In 2015, banks published a voluntary protocol to address the social consequences of branch closures, but this has not stemmed closures or improved facilities for local communities. It is time for statutory action.

Banks should not easily be able to up sticks and abandon local communities. There has to be a quid pro quo with society which gives enormous support to banks.

For example, taxpayers have bailed out banks. Nearly nine years after the banking crash, the Bank of England’s quantitative easing (QE) programme continues to pump billions of pounds into banks to enable them to boost their balance sheets.

The state, or the public, is the lender of the last resort. The deposit-taking licence provided by the state enables banks to trade.

Furthermore, by guaranteeing the safety of £85,000 of saver deposits, the state instils confidence and stability in banking. The state bolsters the customer base of banks by insisting that pensions and social security payments are made through banks.

Since 2009, the Bank of England has operated a policy of low interest rates which has resulted in huge wealth transfers from ordinary people to banks. In March 2009, the interest rate was fixed at 0.5 per cent and reduced to 0.25 per cent in August 2016.

This decimated the returns on pension annuities and savings, but gave banks cash, their basic raw material, virtually free.

In return for the above support, it is reasonable to require that banks reciprocate and accept a degree of social responsibility. All plans for branch closures should be submitted to the banking regulator and there should be consultation with the local communities before any closures.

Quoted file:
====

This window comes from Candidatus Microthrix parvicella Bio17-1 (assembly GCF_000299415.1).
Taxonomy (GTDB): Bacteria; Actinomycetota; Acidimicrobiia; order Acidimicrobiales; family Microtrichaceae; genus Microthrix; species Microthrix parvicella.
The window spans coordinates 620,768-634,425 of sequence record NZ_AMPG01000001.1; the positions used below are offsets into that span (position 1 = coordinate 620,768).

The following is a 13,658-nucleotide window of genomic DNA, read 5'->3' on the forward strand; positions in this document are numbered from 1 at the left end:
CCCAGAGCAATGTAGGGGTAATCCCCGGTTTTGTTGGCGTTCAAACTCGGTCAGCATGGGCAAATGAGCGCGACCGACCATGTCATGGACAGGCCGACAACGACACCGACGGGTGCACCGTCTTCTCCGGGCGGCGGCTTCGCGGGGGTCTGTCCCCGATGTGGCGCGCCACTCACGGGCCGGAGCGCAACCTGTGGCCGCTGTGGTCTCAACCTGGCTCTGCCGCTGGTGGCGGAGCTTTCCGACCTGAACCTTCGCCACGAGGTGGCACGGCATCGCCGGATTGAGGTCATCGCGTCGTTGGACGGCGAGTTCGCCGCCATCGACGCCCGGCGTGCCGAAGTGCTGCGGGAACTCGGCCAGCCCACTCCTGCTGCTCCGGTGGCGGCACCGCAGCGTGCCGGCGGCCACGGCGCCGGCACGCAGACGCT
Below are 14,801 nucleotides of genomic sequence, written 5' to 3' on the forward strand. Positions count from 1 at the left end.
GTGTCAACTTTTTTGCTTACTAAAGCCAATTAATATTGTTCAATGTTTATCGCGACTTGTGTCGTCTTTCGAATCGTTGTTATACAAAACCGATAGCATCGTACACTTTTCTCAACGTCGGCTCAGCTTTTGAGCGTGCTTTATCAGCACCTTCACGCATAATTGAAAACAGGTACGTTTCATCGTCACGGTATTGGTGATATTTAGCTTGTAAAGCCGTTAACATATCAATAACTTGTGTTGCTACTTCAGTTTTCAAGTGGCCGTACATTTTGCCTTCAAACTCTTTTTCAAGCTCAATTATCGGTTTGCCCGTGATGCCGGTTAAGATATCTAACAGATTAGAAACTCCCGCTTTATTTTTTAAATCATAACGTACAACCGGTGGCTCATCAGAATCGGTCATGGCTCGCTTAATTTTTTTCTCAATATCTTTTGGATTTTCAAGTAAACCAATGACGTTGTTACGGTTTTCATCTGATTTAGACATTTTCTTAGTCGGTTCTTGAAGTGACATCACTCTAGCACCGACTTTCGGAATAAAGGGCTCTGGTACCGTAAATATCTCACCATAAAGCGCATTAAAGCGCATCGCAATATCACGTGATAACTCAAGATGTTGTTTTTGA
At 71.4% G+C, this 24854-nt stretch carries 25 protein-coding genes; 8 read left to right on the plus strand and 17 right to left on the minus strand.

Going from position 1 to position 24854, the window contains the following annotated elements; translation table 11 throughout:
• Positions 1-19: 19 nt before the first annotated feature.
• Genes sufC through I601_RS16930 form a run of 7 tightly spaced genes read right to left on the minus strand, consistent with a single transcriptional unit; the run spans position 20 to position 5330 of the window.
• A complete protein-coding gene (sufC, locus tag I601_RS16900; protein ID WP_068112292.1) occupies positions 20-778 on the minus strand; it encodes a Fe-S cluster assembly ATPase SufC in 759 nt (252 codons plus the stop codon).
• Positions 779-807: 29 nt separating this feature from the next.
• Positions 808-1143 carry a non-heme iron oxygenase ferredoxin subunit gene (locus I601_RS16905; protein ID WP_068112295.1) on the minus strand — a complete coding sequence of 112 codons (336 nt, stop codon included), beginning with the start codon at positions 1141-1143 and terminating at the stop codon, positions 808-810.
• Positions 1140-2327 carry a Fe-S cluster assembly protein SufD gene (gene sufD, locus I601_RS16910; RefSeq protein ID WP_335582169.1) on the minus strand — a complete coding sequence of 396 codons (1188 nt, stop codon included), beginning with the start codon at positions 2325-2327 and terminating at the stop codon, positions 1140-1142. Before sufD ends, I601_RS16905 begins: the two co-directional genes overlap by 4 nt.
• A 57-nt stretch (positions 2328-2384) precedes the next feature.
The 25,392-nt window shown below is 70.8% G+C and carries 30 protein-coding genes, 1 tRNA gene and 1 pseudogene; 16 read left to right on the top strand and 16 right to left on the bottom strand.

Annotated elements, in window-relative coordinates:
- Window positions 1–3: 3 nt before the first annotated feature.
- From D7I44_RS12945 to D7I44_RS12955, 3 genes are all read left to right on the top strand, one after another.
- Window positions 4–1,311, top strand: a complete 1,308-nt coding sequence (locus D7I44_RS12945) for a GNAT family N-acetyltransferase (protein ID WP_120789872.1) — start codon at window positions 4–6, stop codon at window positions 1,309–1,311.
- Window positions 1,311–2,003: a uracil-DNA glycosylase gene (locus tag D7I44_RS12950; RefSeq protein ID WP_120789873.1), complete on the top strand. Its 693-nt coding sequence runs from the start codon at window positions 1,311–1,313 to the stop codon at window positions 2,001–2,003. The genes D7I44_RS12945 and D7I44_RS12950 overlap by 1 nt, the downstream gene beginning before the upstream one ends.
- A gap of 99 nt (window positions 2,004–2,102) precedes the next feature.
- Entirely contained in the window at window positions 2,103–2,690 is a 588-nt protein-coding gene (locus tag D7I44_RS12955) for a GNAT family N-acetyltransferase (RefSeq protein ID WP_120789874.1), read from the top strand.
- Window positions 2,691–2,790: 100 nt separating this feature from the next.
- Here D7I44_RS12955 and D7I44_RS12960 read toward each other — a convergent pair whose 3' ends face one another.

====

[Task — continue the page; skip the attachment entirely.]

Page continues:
The regulator should require banks to demonstrate that after branch closure, the local financial infrastructure would still be able to provide the required financial services.

This could be done by requiring banks to provide mobile banking services or provide alternative services through local post offices, supermarkets and credit unions. Banks should be required to provide training to staff operating through these alternative facilities.

Prem Sikka is Professor of Accounting at Essex Business School’s Centre for Global Accountability

See also: Government’s corporate reforms will do nothing to check fat cats or stop abuse

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2 Responses to “Banks closing branches need a dose of social responsibility”

  1. Michael WALKER

    Almost all small towns have a Post Office and associated bank.

  2. David Thomas

    I agree with the sentiments here but whilst banks are primarily driven by profit this will not change. Rather than forcing the bailed out banks to sell branches the Government could force RBS to maintain branches in disadvantaged areas. But more useful would be a National giro bank type of organisation targeting financial exclusion either based on its own network or utilising the post office. The giro bank should not have been sold but it could be resurrected in a more modern guise.